Dimethoate is a cholinesterase inhibitor. Thirty-six male and female human volunteers were administered oral doses of dimethoate of 5, 15, 30, 45 and 60 mg/d for periods of 14 to 57 days. There were no significant effects on cholinesterase levels in 12 persons ingesting 5 mg/d for 28 days or in nine persons ingesting 15 mg/d for 39 days. There was a decrease in whole blood cholinesterase activity by day 20 in the eight volunteers receiving 30 mg/d, which persisted until the end of the study. This depression occurred earlier and to a somewhat greater degree in the higher dose groups. The no-observed-adverse-effect level (NOAEL) was considered to be 15 mg/d, or 0.2 mg/kg bw per day.Footnote 17 In other studies in humans, no inhibition of cholinesterase activity was observed in two adults ingesting 9 and 18 mg/d for 21 days or in 20 adults ingesting 2.5 mg/d for four weeks.,Footnote 14
The NOAEL for erythrocyte and plasma cholinesterase inhibition of dimethoate administered daily in the diet of dogs was 10 and 50 ppm, respectively, or 0.2 and 1.0 mg/kg bw per day.Footnote 18 In rats, the reported NOAEL for cholinesterase inhibition has been found to range from 1 ppm (about 0.05 mg/kg bw per day) to 32 ppm dimethoate in the diet.,Footnote 2
On the basis of the results of an early study, the U.S. National Cancer Institute (NCI) concluded that dimethoate was not carcinogenic in Osborne-Mendel rats and B6C3F1 mice.Footnote 19 However, recent histological examination and re-evaluation of the NCI and other studies indicate that dimethoate is oncogenic in two strains of rats and probably in mice. Benign and malignant neoplasms of the liver, endocrine organs and lymphatic system were observed as well as other toxic effects (atrophy of the testes, chronic renal disease and parathyroid hyperplasia).Footnote 20 Owing to inadequacies of the available studies, the International Agency for Research on Cancer (IARC) was unable to classify dimethoate with regard to its potential carcinogenicity.Footnote 21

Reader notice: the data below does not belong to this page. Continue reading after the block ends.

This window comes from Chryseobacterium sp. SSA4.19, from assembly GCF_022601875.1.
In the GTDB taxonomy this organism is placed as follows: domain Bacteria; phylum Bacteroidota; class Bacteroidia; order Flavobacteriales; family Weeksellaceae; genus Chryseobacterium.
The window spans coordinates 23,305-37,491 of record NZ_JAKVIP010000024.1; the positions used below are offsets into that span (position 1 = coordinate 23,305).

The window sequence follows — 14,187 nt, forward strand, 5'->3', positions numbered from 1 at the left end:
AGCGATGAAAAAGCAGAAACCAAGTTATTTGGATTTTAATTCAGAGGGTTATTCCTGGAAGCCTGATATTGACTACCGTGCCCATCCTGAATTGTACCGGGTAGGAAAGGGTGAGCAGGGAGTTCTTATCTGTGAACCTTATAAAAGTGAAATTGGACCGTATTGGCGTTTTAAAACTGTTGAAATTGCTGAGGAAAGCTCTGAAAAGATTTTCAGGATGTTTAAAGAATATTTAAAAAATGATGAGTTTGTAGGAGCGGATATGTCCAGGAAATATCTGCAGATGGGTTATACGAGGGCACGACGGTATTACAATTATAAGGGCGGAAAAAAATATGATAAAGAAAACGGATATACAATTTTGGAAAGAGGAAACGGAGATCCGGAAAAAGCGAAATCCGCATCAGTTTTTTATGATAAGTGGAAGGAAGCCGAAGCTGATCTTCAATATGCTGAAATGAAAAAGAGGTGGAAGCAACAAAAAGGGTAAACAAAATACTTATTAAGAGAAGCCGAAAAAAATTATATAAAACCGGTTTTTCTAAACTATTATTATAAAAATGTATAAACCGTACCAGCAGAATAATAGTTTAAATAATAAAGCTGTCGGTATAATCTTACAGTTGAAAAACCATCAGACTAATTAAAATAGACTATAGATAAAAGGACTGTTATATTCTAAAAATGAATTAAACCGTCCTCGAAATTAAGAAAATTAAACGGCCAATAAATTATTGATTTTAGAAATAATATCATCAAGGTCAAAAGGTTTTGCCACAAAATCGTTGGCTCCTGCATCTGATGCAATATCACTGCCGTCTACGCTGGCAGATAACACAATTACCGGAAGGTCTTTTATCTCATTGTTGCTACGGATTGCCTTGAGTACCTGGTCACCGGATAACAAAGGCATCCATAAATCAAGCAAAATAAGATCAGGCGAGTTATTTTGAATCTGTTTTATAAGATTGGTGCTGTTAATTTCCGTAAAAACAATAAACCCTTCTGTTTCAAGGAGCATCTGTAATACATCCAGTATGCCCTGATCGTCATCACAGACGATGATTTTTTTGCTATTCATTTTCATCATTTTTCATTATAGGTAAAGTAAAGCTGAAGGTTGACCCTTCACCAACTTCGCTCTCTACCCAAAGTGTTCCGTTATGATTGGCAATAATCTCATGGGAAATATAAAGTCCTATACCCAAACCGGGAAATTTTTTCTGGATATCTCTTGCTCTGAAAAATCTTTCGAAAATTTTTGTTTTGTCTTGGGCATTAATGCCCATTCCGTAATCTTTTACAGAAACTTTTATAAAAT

Dimethoate was mutagenic in a number of in vivo and in vitro short-term tests.,Footnote 6 In mice drinking water containing 60 ppm (9.5 to 10.5 mg/kg bw per day) dimethoate, there were adverse reproductive effects on mating success, survival of pups and growth of surviving pups; however, no teratogenic effects were observed.Footnote 22 Effects on foetal development were observed in cats and rats exposed to 12 mg/kg bw per day but not at 3 or 6 mg/kg bw per day in either species.Footnote 23,Footnote 24

Rationale

In 1984, the Food and Agriculture Organization (FAO) and the World Health Organization (WHO),Footnote 6 withdrew their estimate of an acceptable daily intake (ADI) for dimethoate because of the incomplete data base. Until further experimental studies are completed, a temporary ADI has been established by WHO,Footnote 6 as follows:

formula 1

where:

  • 0.2 mg/kg bw per day is considered to be the NOAEL from studies in human volunteers,Footnote 17
  • 100 is the uncertainty factor.

Based on the above ADI, the maximum acceptable concentration (MAC) for dimethoate in drinking water is derived as follows:

formula 2

where:

  • 0.002 mg/kg bw per day is the temporary ADI established by the FAO/WHO
  • 70 kg bw is the average body weight of an adult
  • 0.20 is the proportion of daily intake of dimethoate allocated to drinking water
  • 1.5 L/d is the average daily consumption of drinking water by an adult.

References